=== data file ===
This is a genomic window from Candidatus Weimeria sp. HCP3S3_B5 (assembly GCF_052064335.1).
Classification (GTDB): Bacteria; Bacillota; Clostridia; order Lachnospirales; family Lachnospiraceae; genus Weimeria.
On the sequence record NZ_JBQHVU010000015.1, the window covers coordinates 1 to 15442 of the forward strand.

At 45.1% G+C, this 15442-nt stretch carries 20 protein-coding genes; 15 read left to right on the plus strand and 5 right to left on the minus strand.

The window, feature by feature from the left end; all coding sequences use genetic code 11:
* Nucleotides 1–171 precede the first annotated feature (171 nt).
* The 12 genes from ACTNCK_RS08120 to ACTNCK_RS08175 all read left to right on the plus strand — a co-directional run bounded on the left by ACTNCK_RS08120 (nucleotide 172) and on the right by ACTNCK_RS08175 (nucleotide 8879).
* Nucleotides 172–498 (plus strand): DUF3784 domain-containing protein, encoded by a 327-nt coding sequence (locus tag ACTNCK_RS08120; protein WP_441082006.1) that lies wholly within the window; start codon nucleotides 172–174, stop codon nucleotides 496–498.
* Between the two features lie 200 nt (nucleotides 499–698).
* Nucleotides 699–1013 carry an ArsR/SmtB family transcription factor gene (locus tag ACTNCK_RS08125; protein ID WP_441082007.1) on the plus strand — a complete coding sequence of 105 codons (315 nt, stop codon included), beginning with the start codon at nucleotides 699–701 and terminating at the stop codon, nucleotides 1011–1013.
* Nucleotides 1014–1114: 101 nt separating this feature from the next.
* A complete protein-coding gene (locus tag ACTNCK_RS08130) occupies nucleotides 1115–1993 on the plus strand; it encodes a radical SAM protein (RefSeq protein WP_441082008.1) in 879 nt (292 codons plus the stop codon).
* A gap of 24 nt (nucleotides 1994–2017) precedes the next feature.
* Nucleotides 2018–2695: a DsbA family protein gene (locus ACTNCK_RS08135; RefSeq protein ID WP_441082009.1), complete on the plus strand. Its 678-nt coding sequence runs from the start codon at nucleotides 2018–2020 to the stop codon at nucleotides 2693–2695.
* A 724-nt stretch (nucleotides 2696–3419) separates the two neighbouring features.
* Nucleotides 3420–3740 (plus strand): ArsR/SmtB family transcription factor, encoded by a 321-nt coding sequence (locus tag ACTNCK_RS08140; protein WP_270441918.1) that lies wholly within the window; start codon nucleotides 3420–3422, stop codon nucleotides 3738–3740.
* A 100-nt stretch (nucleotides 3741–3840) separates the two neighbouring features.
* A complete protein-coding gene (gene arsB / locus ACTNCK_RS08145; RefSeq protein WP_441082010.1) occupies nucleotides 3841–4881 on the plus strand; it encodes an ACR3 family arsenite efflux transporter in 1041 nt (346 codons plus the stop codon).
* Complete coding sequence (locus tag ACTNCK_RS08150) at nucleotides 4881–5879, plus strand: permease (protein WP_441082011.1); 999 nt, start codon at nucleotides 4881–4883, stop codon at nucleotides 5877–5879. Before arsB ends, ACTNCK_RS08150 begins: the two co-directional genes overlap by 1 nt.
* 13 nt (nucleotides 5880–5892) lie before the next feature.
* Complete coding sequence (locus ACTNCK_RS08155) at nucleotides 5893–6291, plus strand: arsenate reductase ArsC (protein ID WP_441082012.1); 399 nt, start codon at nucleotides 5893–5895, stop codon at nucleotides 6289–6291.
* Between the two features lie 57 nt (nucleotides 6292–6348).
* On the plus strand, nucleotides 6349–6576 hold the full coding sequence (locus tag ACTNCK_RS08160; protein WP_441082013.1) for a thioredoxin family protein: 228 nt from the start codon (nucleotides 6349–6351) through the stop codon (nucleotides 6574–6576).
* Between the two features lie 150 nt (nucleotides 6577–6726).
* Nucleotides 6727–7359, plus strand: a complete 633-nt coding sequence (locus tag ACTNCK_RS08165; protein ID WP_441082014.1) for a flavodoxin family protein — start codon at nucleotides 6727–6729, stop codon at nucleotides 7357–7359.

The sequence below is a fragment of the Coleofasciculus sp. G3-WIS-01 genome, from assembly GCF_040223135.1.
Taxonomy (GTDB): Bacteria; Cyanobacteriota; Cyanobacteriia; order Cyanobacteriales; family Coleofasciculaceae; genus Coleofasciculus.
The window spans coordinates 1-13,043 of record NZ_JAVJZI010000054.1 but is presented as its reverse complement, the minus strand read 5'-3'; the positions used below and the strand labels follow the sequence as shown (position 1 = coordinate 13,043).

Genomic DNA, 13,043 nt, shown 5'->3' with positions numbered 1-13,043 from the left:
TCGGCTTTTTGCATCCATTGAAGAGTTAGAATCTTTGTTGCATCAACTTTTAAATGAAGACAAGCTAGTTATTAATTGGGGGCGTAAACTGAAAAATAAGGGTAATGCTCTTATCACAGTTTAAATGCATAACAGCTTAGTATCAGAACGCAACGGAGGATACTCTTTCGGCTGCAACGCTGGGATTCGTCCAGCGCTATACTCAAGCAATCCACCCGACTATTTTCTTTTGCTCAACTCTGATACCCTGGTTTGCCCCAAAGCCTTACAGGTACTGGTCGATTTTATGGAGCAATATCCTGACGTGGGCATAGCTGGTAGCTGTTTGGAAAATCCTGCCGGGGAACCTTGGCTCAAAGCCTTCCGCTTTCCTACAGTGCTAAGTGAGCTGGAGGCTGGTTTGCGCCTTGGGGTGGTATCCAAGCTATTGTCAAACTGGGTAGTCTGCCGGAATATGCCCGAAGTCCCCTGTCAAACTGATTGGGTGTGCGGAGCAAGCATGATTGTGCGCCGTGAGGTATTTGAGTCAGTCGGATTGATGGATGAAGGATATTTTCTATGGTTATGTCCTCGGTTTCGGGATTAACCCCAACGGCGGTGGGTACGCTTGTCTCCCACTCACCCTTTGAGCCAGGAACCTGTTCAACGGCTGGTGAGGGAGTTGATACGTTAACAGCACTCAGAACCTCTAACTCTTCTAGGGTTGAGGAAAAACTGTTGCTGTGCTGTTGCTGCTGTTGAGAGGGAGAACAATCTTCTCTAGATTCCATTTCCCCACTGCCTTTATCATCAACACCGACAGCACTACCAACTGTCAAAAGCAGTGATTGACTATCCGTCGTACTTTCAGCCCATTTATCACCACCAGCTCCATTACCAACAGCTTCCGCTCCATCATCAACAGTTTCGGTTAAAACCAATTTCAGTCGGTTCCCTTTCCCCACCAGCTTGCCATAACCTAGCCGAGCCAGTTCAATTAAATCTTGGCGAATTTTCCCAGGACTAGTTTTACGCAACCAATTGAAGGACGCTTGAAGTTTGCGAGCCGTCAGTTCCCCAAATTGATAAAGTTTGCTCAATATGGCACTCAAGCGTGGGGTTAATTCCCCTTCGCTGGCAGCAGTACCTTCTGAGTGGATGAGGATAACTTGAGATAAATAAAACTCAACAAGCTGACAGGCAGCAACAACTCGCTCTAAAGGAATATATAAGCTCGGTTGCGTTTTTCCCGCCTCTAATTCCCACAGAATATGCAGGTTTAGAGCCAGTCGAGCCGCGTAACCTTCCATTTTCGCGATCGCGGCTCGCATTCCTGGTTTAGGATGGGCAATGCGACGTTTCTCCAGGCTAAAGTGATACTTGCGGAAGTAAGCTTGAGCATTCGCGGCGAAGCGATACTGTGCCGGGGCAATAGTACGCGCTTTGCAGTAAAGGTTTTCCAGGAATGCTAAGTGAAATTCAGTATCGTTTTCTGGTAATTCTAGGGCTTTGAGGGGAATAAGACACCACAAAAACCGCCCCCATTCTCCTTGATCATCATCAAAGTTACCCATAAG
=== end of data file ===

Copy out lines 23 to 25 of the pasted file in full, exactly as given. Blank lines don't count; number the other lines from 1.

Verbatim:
* On the plus strand, nucleotides 6349–6576 hold the full coding sequence (locus tag ACTNCK_RS08160; protein WP_441082013.1) for a thioredoxin family protein: 228 nt from the start codon (nucleotides 6349–6351) through the stop codon (nucleotides 6574–6576).
* Between the two features lie 150 nt (nucleotides 6577–6726).
* Nucleotides 6727–7359, plus strand: a complete 633-nt coding sequence (locus tag ACTNCK_RS08165; protein ID WP_441082014.1) for a flavodoxin family protein — start codon at nucleotides 6727–6729, stop codon at nucleotides 7357–7359.